Retired University of Pennsylvania physicist Gino Segré has carved out a second career as a historian of science, with lively, accessible books about physics, including

Ordinary Geniuses


Faust in Copenhagen


He joins forces with his wife of 31 years, former Philadelphia health commissioner Bettina Hoerlin, for The Pope of Physics: Enrico Fermi and the Birth of the Atomic Age, a biography of the Nobel-winning physicist and Manhattan Project team leader who has been dubbed the architect of the Nuclear Age.

The couple will talk about their book with Penn physics professor Larry Gladney at 7:30 p.m. Wednesday at the Free Library.

Fermi assembled the world's first nuclear reactor in 1942 and was a major figure in the development of the atomic bomb. You call this merely a tiny part of his overall contribution to science. In fact, he had already earned his Nobel in 1938.

Segré: Physics has two major divisions, theoretical and experimental, and there's a very firm line between them. Fermi was the only physicist to have reached the peak in both. He was . . . the first physicist to appreciate computing, and he's the father of what's called computational physics. He was the last physicist to work in all areas of the field: He worked in astrophysics, molecular physics, nuclear physics, particle fission, relativity theory. That work is worth a whole basketful of Nobel Prizes. He shaped how we live today in a way that's never been surpassed since.

You don't come to Fermi merely as academics. Both of you have family connections to him.

Segré: My uncle [Nobel laureate Emilio Segré] was his first student in Rome, and they worked closely together for 20 years, including at Los Alamos [with the Manhattan Project].

Hoerlin: My father [German émigré Hermann Hoerlin] was a physicist, and we moved to Los Alamos in 1953. . . . It was the last summer Fermi was there, too. . . . Fermi died prematurely a year later [at the age of 53].

You write about him in your memoir "Steps of Courage: My Parents' Journey from Nazi Germany to America." You were 13 at the time?

Hoerlin: I remember Fermi quite well. I was a teenager, and I remember how all the Europeans there did this whole European thing. They had hikes on Sunday mornings, and they'd go mushroom-picking. . . . Physicists are an interesting bunch, but some of them are quite eccentric, and he seemed quite normal through my teenage eyes, which was quite a welcome thing for me.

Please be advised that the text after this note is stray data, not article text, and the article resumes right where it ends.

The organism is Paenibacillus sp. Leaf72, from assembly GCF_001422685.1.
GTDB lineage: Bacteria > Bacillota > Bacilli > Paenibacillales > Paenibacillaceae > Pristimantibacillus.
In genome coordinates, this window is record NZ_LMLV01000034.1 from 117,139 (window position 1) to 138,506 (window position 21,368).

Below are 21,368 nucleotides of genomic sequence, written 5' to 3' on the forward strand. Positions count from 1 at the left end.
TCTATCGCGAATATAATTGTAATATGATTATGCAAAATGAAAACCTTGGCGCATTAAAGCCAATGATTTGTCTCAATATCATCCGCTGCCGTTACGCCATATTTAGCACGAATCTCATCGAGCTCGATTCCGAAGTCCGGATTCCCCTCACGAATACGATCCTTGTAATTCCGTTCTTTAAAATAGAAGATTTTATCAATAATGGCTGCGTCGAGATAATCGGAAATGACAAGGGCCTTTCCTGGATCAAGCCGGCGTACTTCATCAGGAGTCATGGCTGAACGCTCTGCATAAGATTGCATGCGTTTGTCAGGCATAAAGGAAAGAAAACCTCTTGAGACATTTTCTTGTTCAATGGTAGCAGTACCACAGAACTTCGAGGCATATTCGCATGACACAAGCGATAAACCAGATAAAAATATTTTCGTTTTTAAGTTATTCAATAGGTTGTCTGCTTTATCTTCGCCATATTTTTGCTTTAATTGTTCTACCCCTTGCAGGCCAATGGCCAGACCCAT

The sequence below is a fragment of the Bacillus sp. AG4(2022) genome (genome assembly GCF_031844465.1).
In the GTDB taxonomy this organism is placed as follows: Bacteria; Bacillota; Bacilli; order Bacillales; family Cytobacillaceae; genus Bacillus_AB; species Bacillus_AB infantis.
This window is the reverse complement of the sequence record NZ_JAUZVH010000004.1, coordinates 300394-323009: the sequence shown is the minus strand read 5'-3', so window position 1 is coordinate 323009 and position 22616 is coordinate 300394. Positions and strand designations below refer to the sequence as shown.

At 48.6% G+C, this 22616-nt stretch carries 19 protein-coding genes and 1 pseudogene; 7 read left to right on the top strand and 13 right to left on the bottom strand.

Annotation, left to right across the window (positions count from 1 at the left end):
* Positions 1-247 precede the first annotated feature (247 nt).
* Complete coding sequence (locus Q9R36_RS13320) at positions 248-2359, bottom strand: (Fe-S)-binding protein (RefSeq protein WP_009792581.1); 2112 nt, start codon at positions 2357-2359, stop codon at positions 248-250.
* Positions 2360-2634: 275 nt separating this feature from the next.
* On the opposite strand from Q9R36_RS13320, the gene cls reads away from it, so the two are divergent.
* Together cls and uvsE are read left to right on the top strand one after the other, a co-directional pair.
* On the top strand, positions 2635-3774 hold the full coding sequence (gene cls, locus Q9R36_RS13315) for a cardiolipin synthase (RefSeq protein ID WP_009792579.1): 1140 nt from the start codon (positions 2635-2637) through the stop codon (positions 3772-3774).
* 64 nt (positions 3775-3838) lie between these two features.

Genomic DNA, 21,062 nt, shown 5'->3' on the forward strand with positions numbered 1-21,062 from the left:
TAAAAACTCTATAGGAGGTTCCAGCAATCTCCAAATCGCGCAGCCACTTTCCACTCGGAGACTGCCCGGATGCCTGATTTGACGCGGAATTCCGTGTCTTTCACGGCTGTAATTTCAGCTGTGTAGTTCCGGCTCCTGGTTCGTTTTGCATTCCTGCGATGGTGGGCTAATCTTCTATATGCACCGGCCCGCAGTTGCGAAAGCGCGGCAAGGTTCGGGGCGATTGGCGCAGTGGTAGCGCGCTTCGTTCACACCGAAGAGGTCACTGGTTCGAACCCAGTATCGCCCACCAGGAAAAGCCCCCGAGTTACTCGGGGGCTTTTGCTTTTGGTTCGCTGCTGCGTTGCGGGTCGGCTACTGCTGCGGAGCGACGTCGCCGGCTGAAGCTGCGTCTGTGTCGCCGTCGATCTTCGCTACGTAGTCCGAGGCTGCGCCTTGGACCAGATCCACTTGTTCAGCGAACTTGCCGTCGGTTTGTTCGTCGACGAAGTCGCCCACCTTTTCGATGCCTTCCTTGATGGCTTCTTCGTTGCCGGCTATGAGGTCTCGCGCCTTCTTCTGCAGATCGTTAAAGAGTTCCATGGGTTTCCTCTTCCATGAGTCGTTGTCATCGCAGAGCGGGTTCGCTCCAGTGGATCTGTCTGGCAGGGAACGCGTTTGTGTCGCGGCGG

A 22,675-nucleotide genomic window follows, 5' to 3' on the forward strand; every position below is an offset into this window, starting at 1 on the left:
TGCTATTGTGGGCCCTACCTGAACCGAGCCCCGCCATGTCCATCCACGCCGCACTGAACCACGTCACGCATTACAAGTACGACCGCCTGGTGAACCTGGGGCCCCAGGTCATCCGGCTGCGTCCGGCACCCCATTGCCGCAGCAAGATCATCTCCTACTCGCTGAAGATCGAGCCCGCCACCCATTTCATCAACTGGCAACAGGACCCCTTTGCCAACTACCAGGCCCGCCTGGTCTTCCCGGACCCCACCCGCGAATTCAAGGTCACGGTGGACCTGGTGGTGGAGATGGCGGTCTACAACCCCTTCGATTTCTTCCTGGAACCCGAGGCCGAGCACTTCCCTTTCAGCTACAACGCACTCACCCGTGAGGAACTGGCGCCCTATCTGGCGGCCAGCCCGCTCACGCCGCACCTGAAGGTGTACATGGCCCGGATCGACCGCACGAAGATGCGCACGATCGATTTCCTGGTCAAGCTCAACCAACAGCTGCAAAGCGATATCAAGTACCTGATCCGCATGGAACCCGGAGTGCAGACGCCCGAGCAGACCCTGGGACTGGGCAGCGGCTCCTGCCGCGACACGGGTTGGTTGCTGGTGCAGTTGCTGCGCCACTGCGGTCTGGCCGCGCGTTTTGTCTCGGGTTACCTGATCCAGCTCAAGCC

Segré: She's a graduate of Los Alamos High. You should definitely mention that.

You did extensive research on his early life and his most formative childhood experiences.

Hoerlin: Like some people at the time, his parents farmed him out after birth. Literally. They gave him to a farming family to raise until he was 21/2. So he returned to his family at 21/2 into this strange place he's never known, and he burst into tears. His mother just said, "We don't do that here." That was one of the biggest influences in shaping his whole life - the fact that he must suppress all his emotions.

Segré: The second has to do with the extraordinarily close relationship he had to his brother Giulio, who was a year older. When [Enrico] was 13, Giulio . . . died as a result of freak medical accident. That's when Fermi developed this intense interest in mathematics and physics.

So what was he like as a person - say, as a husband to Laura and a father to his two kids, Nella and Giulio?

Hoerlin: People called him "The Pope of Physics" because he was infallible, maybe not always, but usually, when it came to physics. But he was fallible in other respects, including family life. . . . His two children had the same problem as the children of other famous parents: having to learn to live with people who are always put on a pedestal by others. . . . Later in life, his daughter said that the problem wasn't that her father didn't have emotions, but that he never knew how to express them.

Fermi famously used his 1938 trip to the Nobel ceremony in Sweden as a gesture of protest that insulted Benito Mussolini.

Hoerlin: He went without the uniform members of the Royal Academy wore. . . . And he didn't give the fascist salute.

Yet, wasn't he a member of Italy's National Fascist Party?

Hoerlin: He was a very apolitical guy. He wanted physics, just physics, pure and simple. But he joined the fascist party in Italy, which coincided with Mussolini inviting him to join the Italian Royal Academy. So on paper he was a fascist. But he was very wary of them, and he was married to a Jewish woman. He had been to the United States a number of times in the 1930s, and he really regarded it as a land of the free. . . . So even though Laura was very hooked into life in Rome and her family, he finally convinced her they needed to leave Italy.